“You’re looking at history right now.”
He continued, “I am one of the oldest active civil rights leaders still alive.”
The man was Reverend G. H. Williams, a pioneer of the American civil rights movement who marched alongside Dr. Martin Luther King. Staring up into his eyes, I could feel the weight of his words. He recounted stories that made my head spin in disbelief.
“I am the first Black face that walked into a white restaurant.”
“I am the first Black face that got put in jail trying to get a reservation at the Holiday Inn.”
“My children were two of the first Black children to walk into a white school.”
Rev. Williams’ stories felt surreal and alien to me. But he captivated me with his passion and wisdom. He transported me back in time to see the world through his eyes.
“I was with the last white boys who got murdered for sitting at a table helping Black people register to vote.”
In the heat of the civil rights movement, Rev. Williams, along with Dr. King and many other like-minded young men and women, banded together in civil disobedience against a culture of racial inequality. They sat in restaurants, hotels, and bathrooms where they weren’t allowed simply because of their skin color.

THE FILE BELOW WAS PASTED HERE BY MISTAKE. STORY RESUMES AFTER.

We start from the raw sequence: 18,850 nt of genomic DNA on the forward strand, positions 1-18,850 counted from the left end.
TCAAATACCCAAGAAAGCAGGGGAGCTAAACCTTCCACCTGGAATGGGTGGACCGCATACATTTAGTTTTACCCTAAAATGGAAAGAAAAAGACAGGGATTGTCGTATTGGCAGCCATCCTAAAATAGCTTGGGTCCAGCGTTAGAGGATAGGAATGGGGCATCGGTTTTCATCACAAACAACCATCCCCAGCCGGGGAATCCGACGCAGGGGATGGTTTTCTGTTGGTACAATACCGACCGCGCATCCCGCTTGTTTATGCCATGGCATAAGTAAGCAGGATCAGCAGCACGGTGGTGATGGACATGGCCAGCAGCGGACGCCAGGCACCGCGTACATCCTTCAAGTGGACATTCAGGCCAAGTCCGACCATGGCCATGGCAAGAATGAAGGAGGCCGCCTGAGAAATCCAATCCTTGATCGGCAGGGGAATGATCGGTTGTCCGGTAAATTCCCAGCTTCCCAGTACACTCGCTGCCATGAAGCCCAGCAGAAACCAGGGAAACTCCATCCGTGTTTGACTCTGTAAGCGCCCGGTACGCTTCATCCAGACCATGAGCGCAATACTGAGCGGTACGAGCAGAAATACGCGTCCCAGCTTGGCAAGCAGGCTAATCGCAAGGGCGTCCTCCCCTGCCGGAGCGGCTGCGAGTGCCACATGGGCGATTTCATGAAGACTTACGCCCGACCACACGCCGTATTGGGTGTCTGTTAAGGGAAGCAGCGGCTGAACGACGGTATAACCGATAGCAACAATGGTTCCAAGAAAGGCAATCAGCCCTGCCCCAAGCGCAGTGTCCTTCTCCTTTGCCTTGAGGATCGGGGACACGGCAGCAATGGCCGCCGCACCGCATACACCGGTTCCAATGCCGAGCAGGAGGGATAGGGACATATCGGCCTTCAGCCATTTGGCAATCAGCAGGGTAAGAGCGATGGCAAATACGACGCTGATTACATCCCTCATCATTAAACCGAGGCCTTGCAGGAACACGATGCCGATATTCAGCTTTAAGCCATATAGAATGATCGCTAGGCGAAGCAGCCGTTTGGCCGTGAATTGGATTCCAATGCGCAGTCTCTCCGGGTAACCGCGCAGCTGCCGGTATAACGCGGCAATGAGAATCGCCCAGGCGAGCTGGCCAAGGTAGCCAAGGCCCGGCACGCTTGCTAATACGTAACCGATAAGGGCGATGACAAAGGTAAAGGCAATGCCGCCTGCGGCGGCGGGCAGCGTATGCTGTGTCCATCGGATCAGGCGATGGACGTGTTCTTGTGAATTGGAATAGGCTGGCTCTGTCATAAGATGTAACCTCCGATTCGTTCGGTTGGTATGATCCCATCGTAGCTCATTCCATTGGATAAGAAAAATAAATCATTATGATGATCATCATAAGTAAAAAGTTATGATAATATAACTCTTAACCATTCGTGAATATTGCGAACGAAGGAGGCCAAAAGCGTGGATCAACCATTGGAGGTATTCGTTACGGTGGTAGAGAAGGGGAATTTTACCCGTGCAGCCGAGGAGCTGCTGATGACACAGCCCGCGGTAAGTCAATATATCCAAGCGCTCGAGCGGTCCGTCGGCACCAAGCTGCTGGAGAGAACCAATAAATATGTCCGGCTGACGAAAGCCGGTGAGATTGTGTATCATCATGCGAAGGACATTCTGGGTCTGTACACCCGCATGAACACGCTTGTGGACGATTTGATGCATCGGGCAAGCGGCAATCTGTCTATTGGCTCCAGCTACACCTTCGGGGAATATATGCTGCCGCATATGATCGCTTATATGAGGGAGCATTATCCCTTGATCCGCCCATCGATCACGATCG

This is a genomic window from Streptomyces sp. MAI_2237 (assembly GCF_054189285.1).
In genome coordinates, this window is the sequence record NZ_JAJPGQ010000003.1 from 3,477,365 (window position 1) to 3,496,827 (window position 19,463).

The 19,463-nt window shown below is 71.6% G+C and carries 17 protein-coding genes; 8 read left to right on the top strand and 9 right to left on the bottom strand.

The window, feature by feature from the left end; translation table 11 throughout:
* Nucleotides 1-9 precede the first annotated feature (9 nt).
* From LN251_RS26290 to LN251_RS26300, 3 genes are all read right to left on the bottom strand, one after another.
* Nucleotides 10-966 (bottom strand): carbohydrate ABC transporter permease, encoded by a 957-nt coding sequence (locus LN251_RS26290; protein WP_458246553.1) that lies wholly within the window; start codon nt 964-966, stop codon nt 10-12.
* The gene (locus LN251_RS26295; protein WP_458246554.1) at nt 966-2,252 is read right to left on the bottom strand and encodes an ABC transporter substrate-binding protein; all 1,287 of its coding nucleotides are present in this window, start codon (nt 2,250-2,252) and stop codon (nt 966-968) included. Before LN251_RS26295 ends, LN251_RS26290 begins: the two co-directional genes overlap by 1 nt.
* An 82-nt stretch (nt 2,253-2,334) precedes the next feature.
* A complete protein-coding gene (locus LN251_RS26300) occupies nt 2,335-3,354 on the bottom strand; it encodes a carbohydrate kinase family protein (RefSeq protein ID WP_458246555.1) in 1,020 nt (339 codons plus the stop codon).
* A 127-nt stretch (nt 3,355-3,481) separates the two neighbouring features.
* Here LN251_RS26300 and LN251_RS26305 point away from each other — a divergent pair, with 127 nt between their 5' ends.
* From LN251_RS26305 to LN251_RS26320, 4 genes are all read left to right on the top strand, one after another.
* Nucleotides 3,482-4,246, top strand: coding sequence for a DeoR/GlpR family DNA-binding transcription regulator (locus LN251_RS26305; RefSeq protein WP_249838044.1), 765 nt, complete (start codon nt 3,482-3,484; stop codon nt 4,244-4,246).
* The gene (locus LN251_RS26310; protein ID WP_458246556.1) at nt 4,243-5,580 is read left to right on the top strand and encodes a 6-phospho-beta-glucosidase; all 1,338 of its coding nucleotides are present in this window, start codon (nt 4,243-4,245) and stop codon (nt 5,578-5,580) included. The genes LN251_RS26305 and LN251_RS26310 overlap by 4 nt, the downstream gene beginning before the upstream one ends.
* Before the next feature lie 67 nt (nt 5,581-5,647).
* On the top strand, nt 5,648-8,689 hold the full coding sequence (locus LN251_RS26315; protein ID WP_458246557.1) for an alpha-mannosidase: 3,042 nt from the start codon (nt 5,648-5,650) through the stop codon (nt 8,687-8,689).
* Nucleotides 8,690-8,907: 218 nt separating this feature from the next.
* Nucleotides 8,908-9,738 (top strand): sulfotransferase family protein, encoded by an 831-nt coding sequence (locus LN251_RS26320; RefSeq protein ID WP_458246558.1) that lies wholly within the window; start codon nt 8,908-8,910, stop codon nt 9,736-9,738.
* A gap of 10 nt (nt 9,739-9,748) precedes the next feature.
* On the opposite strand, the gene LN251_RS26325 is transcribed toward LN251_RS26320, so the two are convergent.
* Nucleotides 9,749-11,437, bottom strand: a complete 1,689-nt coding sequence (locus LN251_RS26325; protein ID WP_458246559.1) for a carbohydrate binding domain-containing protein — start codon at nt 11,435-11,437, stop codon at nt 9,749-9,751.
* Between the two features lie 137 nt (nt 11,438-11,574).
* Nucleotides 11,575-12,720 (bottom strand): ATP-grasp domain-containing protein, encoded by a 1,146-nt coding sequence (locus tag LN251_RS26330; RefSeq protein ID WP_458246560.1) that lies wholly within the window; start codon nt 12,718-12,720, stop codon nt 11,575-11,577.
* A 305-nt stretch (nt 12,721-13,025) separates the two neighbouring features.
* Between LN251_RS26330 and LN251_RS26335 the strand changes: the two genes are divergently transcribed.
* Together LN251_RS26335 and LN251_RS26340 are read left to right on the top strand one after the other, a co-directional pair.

It was dangerous work. Rev. Williams was arrested over 18 times. Many others were arrested, beaten, or murdered.
With a somber face that sent chills across my freckled white skin, he said, “Those of us who had already counted the cost kissed our sweet wives and kids goodbye—knowing we were going to jail.” His strong voice began to quiver as he told us how they would prepare for each day’s march.
In the morning, before walking out the door, they would place three things in their pockets: a washcloth, a toothbrush, and a dime, knowing they would likely be spending the night in jail.
Rev. Williams hammered home his point. “Where you are has been watered with blood, sweat, tears, untimely deaths of individuals—white and Black—who would be alive today if they had not looked through the telescope of time to see you sitting here.”
To live a life that matters, to accomplish freedom, these men and women had to do things no one else was willing to do. They “looked through the telescope of time,” saw what the world would become if they did nothing, and decided to do something about it.
What do you see when you look into your own telescope? Does it seem too big? Too scary? Too costly to change?
Reverend G.H. Williams
He ended his talk with a challenging question. It must be answered if you want your life to make a difference.
“My challenge to you, young people—beautiful young people—how much are you willing to sacrifice for your future?”
When I peer into my own telescope, I see a future where Dr. King’s dream will become reality. I see the countless faces of all colors from every nation and tribe gathered around Heaven’s throne in adoration of our great God. And I pray and work to see his dream become ever more real in this life, too.
What will you do to live a life that matters? What are you willing to sacrifice to make it happen? Your comfort, dignity, money, time? If it’s worthwhile, then it’s worth sacrificing for.